With IMO 2020 approaching and growing demand for petrochemical products and low-sulfur fuel, downstream oil and gas companies are looking for ways to reduce costs. One of the possible solutions to the problem is recycling plastics back into oil. This would solve two problems at the same time by providing sustainable feedstock for the downstream industry and divesting plastic waste.
Regina Chislova, Project Director of Petrochemical and Refining Congress PRC Europe 2020 has prepared a special report about the current recycling solutions available for the oil and gas industry.
There are quite a number of recycling technologies on the market: some produce synthetic crude oil, while some turn plastics directly into fuel. Though some companies already implement these technologies at their production sites, they are not as widespread as one might imagine.
There are operational and commercialised recycling solutions, and now is the right time for companies to take a closer look at this trend. This piece will analyse a number of recycling projects and solutions from different providers:
RT7000 production unit applies thermal cracking to break waste plastics into fractions called Plaxx, which can be used as low sulfur fuel oil and petrochemical feedstock, with 85% conversion rate. At the moment, RT7000 is presented at the Recycling Technologies' facility in Swindon, UK, with plans to install 1700 units and reach 7 million tpy capacity by 2027.
This platform turns mixed composite polymers, multi-layer flexible and rigid plastics contaminated with non-plastic materials through hydrothermal process into naphtha, distillate gas oil, heavy wax residue and a product gas. Product gas can be then used for power generation for the platform to decrease energy consumption. First this technology was implemented at the pilot plant in New South Wales in Australia, and the first commercial plant in Wilton, Northern England, is currently under construction.
Renewlogy's modules use chemical recycling technology to process mixed and contaminated plastics into naphtha and non-condensable gases, with 70 - 80% conversion rate. Produced naphtha is further used in petrochemistry, while gases are being recycled. These modules are already used in Nova Scotia, Canada, and by 2020 will be introduced in Phoenix, Arizona, in the US.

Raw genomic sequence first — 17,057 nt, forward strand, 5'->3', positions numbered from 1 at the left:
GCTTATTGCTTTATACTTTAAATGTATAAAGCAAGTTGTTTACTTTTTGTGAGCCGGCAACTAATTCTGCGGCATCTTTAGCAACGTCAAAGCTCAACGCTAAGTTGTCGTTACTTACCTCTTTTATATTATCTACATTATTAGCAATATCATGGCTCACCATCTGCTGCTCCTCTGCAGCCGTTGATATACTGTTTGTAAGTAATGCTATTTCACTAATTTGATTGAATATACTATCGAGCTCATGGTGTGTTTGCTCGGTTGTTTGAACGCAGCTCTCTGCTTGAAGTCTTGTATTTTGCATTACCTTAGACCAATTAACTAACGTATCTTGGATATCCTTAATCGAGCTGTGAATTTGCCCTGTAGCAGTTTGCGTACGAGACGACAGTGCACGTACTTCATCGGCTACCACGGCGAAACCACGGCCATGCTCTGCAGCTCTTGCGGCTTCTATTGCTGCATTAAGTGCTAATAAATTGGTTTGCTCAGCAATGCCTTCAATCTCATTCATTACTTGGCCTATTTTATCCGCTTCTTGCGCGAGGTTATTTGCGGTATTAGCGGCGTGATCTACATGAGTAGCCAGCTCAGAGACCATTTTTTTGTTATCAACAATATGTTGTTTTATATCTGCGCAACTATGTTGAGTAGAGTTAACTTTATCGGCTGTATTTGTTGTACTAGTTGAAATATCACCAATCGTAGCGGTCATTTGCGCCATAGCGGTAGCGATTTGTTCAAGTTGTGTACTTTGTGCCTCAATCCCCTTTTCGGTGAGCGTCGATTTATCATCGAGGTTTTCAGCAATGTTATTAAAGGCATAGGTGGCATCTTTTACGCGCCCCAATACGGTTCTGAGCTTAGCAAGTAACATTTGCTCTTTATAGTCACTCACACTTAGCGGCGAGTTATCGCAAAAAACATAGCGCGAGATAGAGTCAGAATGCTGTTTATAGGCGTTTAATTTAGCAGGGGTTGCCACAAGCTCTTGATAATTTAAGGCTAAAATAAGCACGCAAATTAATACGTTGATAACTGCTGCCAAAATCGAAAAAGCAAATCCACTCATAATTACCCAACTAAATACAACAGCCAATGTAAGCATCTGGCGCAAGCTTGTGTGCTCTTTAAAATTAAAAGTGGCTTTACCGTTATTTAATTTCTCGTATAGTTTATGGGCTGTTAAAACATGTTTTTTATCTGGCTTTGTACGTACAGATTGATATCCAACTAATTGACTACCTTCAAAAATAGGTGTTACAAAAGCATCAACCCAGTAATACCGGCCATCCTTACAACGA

The thermochemical recycling process applied in ChemCycling converts mixed and contaminated waste plastics into oil or syngas that goes further as feedstock for refining and petrochemical production. Now this technology is implemented at the BASF Verbund production sites, with such companies as Jaguar Land Rover, Storopack, Südpack and Schneider Electric having already tested ChemCycling's product in their business.
OMV uses ReOil technology based on thermal cracking that transforms plastic wastes into gas and synthetic crude oil. Recycling products can then be used as a raw material for refining and petrochemical processes providing sustainable feedstock for downstream operations. With a pilot ReOil plant operating at the OMV's Schwechat refinery, this technology is to reach the industrial scale by 2025.
Recycling integration could lead to essential CO2 emission reduction and cut costs together with sustainable feedstock and environment preservation. However, these technologies are relatively new to the market and require understanding of how they work and how to integrate them in the existing production process. OMV will present ReOil innovation project at the Schwechat refinery visitation which will take place at the Petrochemical and Refining Congress: Europe 2020 in Vienna, Austria, on 18 - 19 May 2020.
To find out more about the event and Schwechat refinery visitation, visit prceurope.com
Regina Chislova, Project Director of Petrochemical and Refining Congress PRC Europe 2020
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